REITs: 6.8%. I trimmed down the REIT exposure this past quarter to where it was in February of 2018. I’ve followed two of my favorite REITs for a while and made a few opportunistic purchases purchased a significant amount when they were near 52 week lows in the first quarter of 2018. The stocks had recovered 20%+ and thought it was time to trim that allocation back and deploy the funds elsewhere, including building some cash into our asset allocation.
Cash: 7.8%. I don’t call myself doom and gloom, but it was time to start managing sequence of return risk and add some cash to our asset allocation. There are some incredible bank (or former) bank statisticians out there pointing out just how high the market is and what sequence of returns can do to you early into retirement (here’s looking at you Karsten and Erik). The best “cash” option available to us for short-term bonds is an option inside my 401k/Deferred Comp plan, which provides a guaranteed return equal to the 1 Year US Treasury plus 0.50% (Currently 2.58% + 0.50%). Comparable short-term bond funds pay around 2.5% – 3%, which I will utilize after a rollover.
So where do we go from here?
Investment Real Estate: Our only real estate exposure has been owning personal residences and investing in REITs. Acquiring one to three rental units over the next couple of years would diversify our cash flow and remove some of the sequence of return risk. Depending on where we move initially during early retirement, there should be better options for rentals with less competition than my current location. We’ve avoided this in our asset allocation because the rentals that require minimal work seem to have comparable returns to a REIT, while the ones requiring work look more like a part-time job. We can tolerate the latter once the full time job goes away.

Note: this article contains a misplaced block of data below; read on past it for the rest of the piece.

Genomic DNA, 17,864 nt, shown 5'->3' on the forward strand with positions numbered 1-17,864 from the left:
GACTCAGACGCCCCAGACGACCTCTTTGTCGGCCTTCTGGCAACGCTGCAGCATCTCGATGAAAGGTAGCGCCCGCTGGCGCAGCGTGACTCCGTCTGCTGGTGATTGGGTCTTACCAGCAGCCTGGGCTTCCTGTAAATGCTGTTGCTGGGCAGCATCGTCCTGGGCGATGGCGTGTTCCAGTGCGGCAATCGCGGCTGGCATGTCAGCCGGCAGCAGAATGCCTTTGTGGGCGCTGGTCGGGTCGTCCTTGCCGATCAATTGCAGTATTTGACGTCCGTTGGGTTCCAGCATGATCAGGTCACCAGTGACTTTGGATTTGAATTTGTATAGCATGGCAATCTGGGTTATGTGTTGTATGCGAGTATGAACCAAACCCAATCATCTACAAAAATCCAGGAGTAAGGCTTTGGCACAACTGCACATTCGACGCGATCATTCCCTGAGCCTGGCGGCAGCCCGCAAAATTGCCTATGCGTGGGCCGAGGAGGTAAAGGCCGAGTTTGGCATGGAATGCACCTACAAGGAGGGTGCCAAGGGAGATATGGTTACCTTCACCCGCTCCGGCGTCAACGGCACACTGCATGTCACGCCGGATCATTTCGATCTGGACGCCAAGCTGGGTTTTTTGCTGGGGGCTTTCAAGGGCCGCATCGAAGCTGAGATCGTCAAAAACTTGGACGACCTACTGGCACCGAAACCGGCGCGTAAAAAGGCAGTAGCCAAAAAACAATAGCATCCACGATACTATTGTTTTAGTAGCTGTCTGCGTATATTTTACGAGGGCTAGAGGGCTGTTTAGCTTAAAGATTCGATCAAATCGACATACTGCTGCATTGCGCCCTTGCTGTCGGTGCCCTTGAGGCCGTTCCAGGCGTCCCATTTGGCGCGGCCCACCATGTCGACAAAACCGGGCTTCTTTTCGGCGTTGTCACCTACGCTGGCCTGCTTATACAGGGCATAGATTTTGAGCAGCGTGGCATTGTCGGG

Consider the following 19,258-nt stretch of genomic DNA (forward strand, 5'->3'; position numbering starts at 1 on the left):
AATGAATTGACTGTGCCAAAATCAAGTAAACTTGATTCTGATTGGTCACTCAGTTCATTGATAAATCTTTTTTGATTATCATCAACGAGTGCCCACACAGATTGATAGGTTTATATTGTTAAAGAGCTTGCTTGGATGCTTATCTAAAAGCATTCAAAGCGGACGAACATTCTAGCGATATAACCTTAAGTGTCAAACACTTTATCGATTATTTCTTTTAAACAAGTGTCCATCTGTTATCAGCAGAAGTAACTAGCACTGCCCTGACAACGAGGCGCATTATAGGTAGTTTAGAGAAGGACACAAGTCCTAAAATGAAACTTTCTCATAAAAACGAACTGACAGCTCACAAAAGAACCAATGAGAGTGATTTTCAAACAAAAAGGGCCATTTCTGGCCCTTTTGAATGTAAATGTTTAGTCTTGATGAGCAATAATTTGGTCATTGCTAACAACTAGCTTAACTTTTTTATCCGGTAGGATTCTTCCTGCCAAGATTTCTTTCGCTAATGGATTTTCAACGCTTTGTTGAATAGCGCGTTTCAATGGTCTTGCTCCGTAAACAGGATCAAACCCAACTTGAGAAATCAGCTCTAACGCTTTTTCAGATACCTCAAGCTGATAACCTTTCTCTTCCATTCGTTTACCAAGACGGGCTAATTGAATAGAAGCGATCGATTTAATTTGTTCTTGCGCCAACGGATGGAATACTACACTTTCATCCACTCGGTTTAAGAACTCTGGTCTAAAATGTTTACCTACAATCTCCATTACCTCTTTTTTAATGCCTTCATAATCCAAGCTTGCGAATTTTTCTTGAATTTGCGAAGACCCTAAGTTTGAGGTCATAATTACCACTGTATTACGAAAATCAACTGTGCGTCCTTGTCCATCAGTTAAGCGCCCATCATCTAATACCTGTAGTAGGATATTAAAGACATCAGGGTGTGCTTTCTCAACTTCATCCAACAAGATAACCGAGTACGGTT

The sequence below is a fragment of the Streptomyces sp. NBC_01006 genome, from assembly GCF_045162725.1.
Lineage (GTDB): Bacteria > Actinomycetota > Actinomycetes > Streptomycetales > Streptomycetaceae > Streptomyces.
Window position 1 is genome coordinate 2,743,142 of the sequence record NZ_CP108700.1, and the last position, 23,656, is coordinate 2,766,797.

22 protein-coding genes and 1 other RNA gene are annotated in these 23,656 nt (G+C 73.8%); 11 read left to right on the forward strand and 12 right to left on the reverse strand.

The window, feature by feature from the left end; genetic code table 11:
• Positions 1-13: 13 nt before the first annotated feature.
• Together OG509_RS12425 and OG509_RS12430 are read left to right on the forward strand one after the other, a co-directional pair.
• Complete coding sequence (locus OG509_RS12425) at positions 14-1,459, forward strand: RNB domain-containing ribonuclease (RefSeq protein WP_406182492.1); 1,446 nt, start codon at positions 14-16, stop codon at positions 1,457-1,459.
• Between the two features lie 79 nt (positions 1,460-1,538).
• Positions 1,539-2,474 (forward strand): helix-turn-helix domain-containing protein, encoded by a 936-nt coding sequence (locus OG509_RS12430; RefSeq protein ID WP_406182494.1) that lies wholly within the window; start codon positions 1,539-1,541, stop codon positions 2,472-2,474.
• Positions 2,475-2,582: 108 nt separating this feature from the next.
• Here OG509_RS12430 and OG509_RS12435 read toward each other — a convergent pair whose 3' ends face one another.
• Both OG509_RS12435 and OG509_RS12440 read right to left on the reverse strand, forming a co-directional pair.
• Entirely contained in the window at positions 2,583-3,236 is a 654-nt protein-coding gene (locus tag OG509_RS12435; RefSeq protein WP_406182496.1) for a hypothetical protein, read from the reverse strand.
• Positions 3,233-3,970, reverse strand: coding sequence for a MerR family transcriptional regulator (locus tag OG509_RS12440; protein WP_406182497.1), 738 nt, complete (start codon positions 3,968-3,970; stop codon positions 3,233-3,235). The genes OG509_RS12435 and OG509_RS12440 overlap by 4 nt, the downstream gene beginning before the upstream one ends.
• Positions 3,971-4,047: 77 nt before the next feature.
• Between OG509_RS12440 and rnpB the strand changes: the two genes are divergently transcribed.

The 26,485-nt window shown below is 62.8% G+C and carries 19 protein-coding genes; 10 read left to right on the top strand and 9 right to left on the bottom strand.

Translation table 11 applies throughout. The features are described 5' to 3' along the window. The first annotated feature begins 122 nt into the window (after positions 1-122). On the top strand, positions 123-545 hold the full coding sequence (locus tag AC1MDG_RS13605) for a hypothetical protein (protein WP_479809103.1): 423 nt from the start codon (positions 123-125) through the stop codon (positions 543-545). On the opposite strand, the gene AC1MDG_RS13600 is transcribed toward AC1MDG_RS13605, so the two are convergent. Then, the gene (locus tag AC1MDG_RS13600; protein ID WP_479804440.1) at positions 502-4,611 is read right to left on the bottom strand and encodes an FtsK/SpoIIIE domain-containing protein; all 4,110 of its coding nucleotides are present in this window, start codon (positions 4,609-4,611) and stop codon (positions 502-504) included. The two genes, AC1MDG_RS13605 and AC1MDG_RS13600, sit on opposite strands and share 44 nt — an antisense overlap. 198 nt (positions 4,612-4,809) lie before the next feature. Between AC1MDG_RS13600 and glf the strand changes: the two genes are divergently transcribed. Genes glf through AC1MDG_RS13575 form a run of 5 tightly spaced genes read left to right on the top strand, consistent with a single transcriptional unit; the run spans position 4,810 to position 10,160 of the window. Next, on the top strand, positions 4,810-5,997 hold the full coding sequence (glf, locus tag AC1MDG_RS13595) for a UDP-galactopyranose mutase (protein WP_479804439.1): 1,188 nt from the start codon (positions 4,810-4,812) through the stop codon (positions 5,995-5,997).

I’ve got a (good) tax problem: There are certain moves I’d like to make, but do not want to realize the gains in this tax year. I’m at a slight negative cash position in my regular brokerage (ie margin borrowing) and am getting precariously close to breaking past the income limits for our Roth IRAs. This is going to force me to wait until January to make a few changes. To help replenish the cash, I’ve turned off dividend reinvestment and it has the added benefit of making some of our internal spreadsheets a lot easier to use.
What to do about housing? The next three to five months will require some attention regarding housing. We’re still not closer on our first or final early retirement destination, but we know we can’t tolerate another summer where we’re living and its not economical to stay in the current spot (high property taxes). Geographic arbitrage sounds great, but its a big undertaking to move at the same time you turn your world upside down with quitting your job and selling/moving from the place you’ve called home for the last few years. That’s a big unknown expense and its time to manage the portfolio accordingly to be able absorb this cost.
Only two more working quarters remain, it’ll be interesting to see how the market holds up before I ease into early retirement.